Annie Landau’s memory to be honored next week in a Jerusalem conference.
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Yad Ben Zvi’s Institute of Research on the Land of Israel will be holding an international conference on June 9-10 marking the 160th Anniversary of the Evelina de Rothschild School. The conference will be co-sponsored by the The Melton Centre for Jewish Education of The Hebrew University, The Tel Aviv University and The Jewish National Fund.
At the beginning of the conference next Monday, Yad Ben Tzvi will open an exhibit on the life of one of the Rothschild school’s most renowned teachers, Annie Landau. The exhibit will last all summer.
Annie Landau (1873 – 1945) began her career in education at the Westminster Jews’ Free School in London. There she taught Eastern European immigrants the skills they needed to secure employment and to integrate into their new environment. The school was located in a new building, designed to provide adequate heat in winter and fresh air in summer. Children arrived ready to learn—clean, neat, and orderly.
Mrs. Landau left London for Israel in 1899. There she went to work teaching English at the famous Evelina de Rothschild School in Jerusalem.
When she began there were no blackboards and an insufficient number of desks and chairs for the pupils. She was deeply disappointed by the poor management of the school and shocked by the hopelessness and poverty of the pupils and their families. One year later, the 27-year-old Landau was appointed headmistress of the school
She aspired to instill the girls of Jerusalem with new values to propel them to self-improvement and contribute to the well being of their families, their city and the Jewish people.
Landau possessed both the skills and convictions needed to realize her dream. She came to Jerusalem furnished with the latest teaching methods, understood the critical importance of building an “esprit de corps” among her teachers, and recognized the need to build alliances with both parents as well as local and foreign supporters of the school.
There Landau developed a unique management style which did not tolerate insubordination, but was based on a deep love for her pupils. She believed that by working as a team with her teachers and supporters, including the graduates of the school, she could modernize it, the city, and the Jewish homeland.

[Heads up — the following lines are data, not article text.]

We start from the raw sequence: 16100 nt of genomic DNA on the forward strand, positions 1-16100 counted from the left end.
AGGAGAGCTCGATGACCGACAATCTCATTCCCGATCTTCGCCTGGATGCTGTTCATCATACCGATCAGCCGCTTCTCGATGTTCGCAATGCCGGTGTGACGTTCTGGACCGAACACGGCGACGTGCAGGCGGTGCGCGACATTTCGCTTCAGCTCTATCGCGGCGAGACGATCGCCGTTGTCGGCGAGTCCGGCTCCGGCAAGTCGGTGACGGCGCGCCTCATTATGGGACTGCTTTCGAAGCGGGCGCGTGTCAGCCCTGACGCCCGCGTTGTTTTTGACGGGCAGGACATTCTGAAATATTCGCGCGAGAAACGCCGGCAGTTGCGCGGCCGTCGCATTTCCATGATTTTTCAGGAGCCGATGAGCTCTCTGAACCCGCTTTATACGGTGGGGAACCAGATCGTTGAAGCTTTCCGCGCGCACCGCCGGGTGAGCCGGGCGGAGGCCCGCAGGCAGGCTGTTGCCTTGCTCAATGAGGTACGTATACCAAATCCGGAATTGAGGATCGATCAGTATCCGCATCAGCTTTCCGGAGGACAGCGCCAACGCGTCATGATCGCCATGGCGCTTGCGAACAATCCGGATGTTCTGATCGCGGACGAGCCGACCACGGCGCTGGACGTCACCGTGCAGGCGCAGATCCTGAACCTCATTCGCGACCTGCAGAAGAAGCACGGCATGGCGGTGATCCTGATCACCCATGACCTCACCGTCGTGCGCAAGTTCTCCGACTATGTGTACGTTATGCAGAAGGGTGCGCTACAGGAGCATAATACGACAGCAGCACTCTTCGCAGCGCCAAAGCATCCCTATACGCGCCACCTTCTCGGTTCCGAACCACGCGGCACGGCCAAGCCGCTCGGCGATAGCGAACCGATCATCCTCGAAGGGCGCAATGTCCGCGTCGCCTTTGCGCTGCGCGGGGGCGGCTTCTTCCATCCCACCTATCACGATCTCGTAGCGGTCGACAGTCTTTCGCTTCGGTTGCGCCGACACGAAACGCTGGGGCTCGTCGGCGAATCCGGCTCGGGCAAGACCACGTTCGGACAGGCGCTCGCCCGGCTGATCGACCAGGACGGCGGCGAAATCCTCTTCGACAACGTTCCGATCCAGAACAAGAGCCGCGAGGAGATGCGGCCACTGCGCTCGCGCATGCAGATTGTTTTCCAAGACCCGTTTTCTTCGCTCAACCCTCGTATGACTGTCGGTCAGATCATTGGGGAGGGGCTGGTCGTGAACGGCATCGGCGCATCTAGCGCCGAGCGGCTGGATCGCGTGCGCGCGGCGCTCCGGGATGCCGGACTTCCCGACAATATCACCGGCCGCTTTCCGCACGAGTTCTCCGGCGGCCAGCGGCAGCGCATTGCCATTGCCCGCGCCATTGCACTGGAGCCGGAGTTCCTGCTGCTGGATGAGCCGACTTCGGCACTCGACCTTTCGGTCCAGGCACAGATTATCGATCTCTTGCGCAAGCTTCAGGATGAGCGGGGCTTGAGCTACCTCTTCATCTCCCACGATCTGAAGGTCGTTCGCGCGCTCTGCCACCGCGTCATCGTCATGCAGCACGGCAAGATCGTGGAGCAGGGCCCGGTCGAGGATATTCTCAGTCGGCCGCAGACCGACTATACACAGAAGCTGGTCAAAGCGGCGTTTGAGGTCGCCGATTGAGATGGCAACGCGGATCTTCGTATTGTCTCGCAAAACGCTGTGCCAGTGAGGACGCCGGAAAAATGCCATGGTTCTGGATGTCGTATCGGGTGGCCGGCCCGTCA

Landau worked tirelessly at her task for 45 years, while combating malaria, cholera, smallpox, superstition, violent nationalism, and the devastation of two world wars. In the late 1930s she welcomed refugee girls who knew neither Hebrew nor English and gave them the love and resources that they needed to succeed. Through it all she built bridges to all the communities in Jerusalem, using her talent as a gracious hostess in order to bring people together.
This is why she was affectionately known as the Queen of Jerusalem.
After her death in 1945 Sir Herbert Samuel, first High Commissioner of Jerusalem, wrote: “In a community much troubled by divisions—racial, religious, political—she made her house a meeting-place for all…As an educationist she won a great reputation especially for her success in developing in her pupils those qualities of character without which the acquirement of knowledge is of little avail.”
Evelina de Rothschild’s father assumed the sponsorship for the first school for girls in Jerusalem in 1854 and renamed it for his late daughter. Located in Jerusalem’s Rehavia neighborhood, today the Evelina de Rothschild School is a Girls Religious Public Elementary and High School. Today the school is still considered one of Jerusalem’s most prestigious girls’ academies and it draws students from all over the city.
Yad Ben Zvi, also known as the Ben-Zvi Institute, is a research institute and publishing house located in Jerusalem’s Rehavia neighborhood named for Israeli president Yitzhak Ben-Zvi. It was established to continue the Zionist, educational and cultural activities of Israel’s second president and is housed in his home and offices.